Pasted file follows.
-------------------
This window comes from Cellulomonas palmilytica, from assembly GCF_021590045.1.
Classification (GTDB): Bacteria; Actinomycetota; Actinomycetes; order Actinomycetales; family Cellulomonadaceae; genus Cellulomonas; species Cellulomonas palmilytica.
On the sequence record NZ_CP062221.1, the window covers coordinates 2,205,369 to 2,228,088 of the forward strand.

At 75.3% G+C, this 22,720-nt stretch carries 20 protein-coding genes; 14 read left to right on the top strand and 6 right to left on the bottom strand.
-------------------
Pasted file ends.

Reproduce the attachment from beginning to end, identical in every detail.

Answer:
This window comes from Cellulomonas palmilytica, from assembly GCF_021590045.1.
Classification (GTDB): Bacteria; Actinomycetota; Actinomycetes; order Actinomycetales; family Cellulomonadaceae; genus Cellulomonas; species Cellulomonas palmilytica.
On the sequence record NZ_CP062221.1, the window covers coordinates 2,205,369 to 2,228,088 of the forward strand.

At 75.3% G+C, this 22,720-nt stretch carries 20 protein-coding genes; 14 read left to right on the top strand and 6 right to left on the bottom strand.